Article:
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Wednesday 20 March 2019

Murdered Meg letter tells of 'death threat'

John O'Brien leaving court yesterday after being found not guilty of his wife's murder
John O'Brien leaving court yesterday after being found not guilty of his wife's murder

Shane Phelan Investigative Correspondent

MEG WALSH wrote a chilling letter just days before her murder, saying her husband John O'Brien had threatened to kill her.

In graphic detail she described how she had "made her peace with God" after her husband, a Taekwondo black-belt, viciously assaulted her -- hitting her with blow after blow of his fists and telling her she would never get out of the house alive.

She said he told her that if she reported the assault to the gardai, "he would come and kill me no matter how long it took".

The detailed contents of the letter -- revealed for the first time yesterday -- were never disclosed to the jury at Mr O'Brien's trial, which ended on Thursday.

The jury of seven men and five women at the Central Criminal Court unanimously found him not guilty of his wife's murder.

The Irish Independent can also reveal that Mr O'Brien, a bus driver, was so confident he would be cleared, he phoned his employers, Bus Eireann, on Wednesday, telling them to have a bus ready for him as he would be back at work on Monday.

Meg's teenage daughter, Sasha Keating, broke down in tears when the verdict was returned yesterday after the jury deliberated for five hours and 20 minutes.

Afterwards, Meg's devastated brother, James Walsh, said she had "lived through a terrible ordeal" and "kept her terrible difficulties to herself".

"All we can do now is to depend on the memories we have of Meg -- a great mother and terrific woman -- to keep us going," he said.

Mr O'Brien (41), who has always maintained his innocence, said in statement he now wished to grieve for his murdered wife.

Meg's letter was discovered by gardai in the days after her battered body was found floating in the River Suir in Waterford city in October 2006.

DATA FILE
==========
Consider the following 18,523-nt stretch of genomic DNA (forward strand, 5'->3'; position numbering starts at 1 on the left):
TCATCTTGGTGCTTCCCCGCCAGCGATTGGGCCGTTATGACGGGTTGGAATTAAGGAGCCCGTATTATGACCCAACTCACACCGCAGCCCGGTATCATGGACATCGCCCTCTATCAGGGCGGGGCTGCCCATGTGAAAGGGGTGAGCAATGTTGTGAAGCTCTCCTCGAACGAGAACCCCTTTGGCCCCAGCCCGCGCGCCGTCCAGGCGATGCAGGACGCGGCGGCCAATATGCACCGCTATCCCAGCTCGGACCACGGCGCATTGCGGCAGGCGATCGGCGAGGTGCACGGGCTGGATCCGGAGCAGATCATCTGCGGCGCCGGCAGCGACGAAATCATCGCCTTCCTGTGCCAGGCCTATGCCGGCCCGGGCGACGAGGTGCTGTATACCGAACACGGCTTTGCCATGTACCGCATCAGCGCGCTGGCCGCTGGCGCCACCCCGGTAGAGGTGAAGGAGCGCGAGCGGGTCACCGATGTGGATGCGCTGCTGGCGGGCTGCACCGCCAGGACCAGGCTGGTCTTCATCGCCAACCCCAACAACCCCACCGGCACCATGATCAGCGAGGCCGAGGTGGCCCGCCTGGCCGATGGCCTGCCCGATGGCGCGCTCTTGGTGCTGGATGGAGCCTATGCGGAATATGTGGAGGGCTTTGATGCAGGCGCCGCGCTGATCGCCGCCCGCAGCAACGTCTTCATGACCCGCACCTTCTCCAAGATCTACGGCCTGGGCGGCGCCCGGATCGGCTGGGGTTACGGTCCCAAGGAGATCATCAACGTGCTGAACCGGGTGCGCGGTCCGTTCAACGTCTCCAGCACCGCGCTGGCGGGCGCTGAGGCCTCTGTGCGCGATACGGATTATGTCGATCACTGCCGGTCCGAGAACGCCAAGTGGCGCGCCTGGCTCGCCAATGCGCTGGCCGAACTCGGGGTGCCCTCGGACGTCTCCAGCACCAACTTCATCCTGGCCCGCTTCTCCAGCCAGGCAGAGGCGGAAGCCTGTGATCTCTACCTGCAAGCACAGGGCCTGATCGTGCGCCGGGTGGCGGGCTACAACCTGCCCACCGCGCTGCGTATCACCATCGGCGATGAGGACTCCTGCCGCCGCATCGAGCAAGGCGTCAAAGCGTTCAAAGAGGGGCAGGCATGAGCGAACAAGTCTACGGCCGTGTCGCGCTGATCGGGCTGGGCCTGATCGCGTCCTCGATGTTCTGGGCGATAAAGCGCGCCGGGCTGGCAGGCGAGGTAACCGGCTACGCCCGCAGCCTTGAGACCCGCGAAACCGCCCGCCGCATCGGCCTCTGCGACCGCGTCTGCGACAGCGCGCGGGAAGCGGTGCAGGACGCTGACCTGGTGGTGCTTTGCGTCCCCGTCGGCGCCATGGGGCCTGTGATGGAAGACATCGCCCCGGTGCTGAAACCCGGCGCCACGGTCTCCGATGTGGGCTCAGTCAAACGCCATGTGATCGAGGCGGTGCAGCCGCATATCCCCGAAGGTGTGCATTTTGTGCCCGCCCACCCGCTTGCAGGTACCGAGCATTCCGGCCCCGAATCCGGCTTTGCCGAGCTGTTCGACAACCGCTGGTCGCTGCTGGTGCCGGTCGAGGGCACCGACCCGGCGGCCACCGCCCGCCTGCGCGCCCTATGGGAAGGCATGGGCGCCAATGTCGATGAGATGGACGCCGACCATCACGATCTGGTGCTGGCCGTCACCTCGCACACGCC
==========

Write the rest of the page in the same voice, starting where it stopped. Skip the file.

The intended recipient of the letter, which was typed on 35-year-old Meg's work computer at the Meadowcourt Homes building company, is unknown and she never got to send it.

After hearing the contents of the letter in the absence of the jury at Mr O'Brien's trial, Mr Justice Barry White said it should not be entered in evidence as it would be prejudicial.

In the letter, Meg wrote that on September 20, 2006, she had dinner with her husband and his parents.

When they returned to their home a row developed in which he threw her around their house in the upmarket Ballinakill Downs estate in Waterford and repeatedly hit her.

"He swung me down the stairs and threw blow after blow. I can't remember how many times he hit me," she wrote.

"He caught me by the throat and I banged my head off the stairs. My breathing was laboured."

According to the letter, she ran into the dining room to get her mobile phone from her handbag. But when he followed her, she sat on the phone.

Her husband asked her for the phone and when she said she didn't have it, he rang her number until the ringtone could be heard.


She said he then grabbed her by the hair and pulled her off the chair.

"He told me I would never get out of the house alive," she wrote.

"He told me he would kill me there and then. I said an 'Our Father' out loud and said: 'Go ahead, I've made my peace with God.'

"He said he would spare me if I never told anybody this time. If I reported it he would come and kill me no matter how long it took."

Meg said she ran towards the front window and began to shout for help when he grabbed her again to quieten her down.

She told him that if she didn't turn up for work the following day her boss would come looking for her.

"This seemed to register with him and he told me to go to bed," she wrote. "He told me to wipe the blood from my nose properly before I went to bed."

The following day she discovered that her husband had deleted the contact numbers of gardai from her phone. She went to the doctor, who was "horrified" she hadn't gone straight to the gardai.

Meg said Mr O'Brien begged for forgiveness afterwards and "couldn't understand why I wouldn't forgive him."


During the trial it emerged Mr O'Brien had admitted to the assault in interviews with gardai. He took the stand and said that although he was a black belt he had not practised martial arts for 20 years.

He also said he was in the process of signing over the deeds of the couple's house to his wife after the assault as he wanted to save the relationship and prove to Meg "it would never happen again".

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